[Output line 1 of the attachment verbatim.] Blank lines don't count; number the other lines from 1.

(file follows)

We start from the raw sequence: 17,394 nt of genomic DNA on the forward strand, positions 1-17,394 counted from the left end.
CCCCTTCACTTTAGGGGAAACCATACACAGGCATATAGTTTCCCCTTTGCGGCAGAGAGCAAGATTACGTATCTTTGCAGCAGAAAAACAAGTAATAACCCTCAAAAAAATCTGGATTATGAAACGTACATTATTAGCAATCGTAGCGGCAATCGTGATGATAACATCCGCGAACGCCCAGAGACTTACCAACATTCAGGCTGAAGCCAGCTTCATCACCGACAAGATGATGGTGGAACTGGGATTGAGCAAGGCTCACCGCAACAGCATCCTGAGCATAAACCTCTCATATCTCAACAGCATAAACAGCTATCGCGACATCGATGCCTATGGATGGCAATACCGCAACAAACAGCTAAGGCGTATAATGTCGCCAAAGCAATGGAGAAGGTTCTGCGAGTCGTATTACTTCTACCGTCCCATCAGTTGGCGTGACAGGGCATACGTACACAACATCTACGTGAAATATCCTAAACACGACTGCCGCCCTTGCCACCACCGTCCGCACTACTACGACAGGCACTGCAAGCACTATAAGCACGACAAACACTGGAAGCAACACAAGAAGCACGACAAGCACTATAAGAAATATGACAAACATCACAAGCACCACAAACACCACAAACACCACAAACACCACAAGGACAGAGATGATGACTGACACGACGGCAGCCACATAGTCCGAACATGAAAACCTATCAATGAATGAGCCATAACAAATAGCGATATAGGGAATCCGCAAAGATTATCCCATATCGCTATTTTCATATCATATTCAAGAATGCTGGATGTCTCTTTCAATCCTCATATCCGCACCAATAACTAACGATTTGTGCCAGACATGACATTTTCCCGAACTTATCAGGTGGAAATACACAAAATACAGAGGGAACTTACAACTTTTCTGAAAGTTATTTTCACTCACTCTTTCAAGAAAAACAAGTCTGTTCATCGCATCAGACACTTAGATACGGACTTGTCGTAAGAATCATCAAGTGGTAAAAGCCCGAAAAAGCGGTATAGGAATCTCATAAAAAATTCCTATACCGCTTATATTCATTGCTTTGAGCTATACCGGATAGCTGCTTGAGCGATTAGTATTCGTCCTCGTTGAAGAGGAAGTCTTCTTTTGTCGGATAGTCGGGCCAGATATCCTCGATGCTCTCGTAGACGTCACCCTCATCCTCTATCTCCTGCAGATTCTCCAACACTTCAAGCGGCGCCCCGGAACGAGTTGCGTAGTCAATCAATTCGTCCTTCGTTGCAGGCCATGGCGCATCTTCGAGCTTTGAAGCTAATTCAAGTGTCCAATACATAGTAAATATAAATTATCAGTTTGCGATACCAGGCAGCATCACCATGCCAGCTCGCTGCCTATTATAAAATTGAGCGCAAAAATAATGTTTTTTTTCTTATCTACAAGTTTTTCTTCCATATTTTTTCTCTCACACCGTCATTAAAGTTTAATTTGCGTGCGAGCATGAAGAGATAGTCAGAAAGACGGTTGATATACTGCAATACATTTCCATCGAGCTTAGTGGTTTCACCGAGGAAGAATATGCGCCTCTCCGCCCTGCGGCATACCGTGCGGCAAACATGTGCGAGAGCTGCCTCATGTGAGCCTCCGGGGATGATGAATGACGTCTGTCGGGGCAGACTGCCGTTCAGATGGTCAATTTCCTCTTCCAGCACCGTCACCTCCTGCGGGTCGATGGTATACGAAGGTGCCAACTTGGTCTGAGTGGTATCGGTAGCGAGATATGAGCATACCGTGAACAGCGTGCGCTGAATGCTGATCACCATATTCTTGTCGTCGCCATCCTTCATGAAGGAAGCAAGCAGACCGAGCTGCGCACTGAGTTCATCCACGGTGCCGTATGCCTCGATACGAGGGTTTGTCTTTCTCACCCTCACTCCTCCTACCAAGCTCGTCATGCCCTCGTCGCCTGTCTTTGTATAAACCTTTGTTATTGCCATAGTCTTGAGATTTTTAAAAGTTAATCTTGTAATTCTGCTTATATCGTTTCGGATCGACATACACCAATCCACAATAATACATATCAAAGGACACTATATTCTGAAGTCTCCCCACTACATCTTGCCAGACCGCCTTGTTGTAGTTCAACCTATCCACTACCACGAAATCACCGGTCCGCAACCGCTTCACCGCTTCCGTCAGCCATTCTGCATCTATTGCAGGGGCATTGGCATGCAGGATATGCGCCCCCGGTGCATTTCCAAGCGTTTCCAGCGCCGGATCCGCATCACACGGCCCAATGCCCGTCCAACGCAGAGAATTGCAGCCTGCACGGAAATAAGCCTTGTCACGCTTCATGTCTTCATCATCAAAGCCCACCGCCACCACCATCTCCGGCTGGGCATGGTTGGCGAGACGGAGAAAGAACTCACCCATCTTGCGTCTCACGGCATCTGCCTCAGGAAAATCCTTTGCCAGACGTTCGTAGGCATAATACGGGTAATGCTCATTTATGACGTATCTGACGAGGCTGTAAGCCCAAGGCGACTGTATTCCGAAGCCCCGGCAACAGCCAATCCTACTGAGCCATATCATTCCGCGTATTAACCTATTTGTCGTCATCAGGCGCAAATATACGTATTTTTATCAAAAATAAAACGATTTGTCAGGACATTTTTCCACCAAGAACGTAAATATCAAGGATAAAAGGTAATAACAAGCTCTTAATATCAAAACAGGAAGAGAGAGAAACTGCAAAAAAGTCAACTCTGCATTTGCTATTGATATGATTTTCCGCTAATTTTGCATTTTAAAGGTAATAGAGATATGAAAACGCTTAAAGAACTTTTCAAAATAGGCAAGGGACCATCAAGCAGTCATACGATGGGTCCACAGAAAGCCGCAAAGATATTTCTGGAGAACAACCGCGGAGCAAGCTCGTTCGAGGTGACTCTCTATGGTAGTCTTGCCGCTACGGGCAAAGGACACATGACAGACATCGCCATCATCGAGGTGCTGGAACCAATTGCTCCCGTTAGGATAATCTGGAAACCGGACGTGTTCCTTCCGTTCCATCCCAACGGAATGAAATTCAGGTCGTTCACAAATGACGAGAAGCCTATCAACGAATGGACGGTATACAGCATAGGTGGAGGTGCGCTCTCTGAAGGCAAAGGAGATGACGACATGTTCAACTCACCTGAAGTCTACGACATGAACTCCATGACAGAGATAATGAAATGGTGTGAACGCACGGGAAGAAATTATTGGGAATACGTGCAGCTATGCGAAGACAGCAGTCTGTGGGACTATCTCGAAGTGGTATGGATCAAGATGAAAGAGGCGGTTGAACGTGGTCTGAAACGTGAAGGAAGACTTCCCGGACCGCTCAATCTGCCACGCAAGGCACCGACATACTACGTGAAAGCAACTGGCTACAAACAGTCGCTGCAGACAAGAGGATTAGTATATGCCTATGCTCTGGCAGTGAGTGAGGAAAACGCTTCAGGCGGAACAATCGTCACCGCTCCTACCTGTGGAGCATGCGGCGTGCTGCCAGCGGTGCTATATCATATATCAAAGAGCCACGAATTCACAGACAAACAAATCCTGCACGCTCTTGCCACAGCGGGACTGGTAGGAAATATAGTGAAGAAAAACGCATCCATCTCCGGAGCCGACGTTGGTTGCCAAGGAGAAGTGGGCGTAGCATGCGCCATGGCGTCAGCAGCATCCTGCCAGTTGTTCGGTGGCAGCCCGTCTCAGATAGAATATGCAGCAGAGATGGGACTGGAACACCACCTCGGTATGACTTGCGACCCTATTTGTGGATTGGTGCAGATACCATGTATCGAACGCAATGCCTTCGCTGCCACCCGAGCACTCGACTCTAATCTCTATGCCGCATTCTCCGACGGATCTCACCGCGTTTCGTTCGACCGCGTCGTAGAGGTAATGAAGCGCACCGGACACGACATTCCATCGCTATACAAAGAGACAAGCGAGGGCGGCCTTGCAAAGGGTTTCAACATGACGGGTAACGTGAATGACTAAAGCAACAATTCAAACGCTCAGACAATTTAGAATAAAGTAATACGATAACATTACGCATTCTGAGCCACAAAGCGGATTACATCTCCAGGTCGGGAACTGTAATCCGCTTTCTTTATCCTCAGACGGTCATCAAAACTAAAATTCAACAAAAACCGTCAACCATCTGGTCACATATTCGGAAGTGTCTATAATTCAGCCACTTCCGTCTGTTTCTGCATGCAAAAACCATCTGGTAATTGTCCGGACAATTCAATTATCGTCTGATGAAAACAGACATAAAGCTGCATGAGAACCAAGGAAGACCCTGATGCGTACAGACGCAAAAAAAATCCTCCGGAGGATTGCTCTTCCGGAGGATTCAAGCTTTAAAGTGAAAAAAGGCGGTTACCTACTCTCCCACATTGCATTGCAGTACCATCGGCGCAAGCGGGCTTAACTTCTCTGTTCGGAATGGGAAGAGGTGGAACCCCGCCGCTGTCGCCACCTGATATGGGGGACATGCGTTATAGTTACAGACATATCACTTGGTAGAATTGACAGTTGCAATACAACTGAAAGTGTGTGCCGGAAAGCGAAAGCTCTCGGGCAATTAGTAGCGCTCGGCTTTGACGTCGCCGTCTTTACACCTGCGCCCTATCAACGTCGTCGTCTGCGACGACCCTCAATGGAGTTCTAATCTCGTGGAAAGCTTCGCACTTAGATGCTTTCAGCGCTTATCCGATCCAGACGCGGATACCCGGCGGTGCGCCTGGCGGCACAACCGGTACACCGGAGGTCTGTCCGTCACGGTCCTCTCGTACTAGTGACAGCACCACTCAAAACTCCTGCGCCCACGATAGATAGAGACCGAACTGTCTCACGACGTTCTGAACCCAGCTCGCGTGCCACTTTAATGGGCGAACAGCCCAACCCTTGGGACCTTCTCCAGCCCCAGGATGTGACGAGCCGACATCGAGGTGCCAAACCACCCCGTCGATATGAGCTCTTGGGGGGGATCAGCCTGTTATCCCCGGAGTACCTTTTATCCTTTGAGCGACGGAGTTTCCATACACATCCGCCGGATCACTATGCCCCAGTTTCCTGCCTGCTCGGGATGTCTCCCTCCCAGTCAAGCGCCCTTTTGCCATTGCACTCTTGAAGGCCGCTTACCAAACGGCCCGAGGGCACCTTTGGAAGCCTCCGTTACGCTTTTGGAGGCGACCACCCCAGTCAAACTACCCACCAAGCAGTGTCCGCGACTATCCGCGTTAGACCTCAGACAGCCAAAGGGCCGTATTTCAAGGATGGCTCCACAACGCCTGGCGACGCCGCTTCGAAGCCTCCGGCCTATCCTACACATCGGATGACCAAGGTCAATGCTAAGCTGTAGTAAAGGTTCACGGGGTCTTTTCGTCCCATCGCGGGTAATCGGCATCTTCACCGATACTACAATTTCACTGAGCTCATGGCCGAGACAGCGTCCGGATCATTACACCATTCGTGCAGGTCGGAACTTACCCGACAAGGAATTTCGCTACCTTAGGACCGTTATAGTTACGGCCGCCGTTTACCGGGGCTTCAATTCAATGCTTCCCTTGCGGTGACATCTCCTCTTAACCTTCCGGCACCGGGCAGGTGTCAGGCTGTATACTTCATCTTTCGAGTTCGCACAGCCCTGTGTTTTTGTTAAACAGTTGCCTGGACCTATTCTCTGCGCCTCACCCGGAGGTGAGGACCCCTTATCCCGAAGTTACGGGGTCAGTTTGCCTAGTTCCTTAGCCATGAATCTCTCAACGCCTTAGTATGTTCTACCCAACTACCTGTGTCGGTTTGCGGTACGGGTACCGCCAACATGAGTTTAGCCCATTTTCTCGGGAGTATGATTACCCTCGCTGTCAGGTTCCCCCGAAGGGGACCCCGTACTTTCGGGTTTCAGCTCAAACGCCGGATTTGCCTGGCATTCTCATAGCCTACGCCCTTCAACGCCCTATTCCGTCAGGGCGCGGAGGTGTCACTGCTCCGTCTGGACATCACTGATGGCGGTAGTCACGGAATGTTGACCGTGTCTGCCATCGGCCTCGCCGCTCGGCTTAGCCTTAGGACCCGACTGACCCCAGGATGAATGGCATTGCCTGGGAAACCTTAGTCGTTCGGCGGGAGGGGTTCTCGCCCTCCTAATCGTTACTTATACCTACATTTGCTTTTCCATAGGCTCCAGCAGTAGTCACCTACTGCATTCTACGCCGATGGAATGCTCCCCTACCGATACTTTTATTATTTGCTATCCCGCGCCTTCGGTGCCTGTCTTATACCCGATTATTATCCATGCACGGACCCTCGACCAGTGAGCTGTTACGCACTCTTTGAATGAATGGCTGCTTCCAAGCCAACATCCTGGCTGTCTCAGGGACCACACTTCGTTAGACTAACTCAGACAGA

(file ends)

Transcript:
We start from the raw sequence: 17,394 nt of genomic DNA on the forward strand, positions 1-17,394 counted from the left end.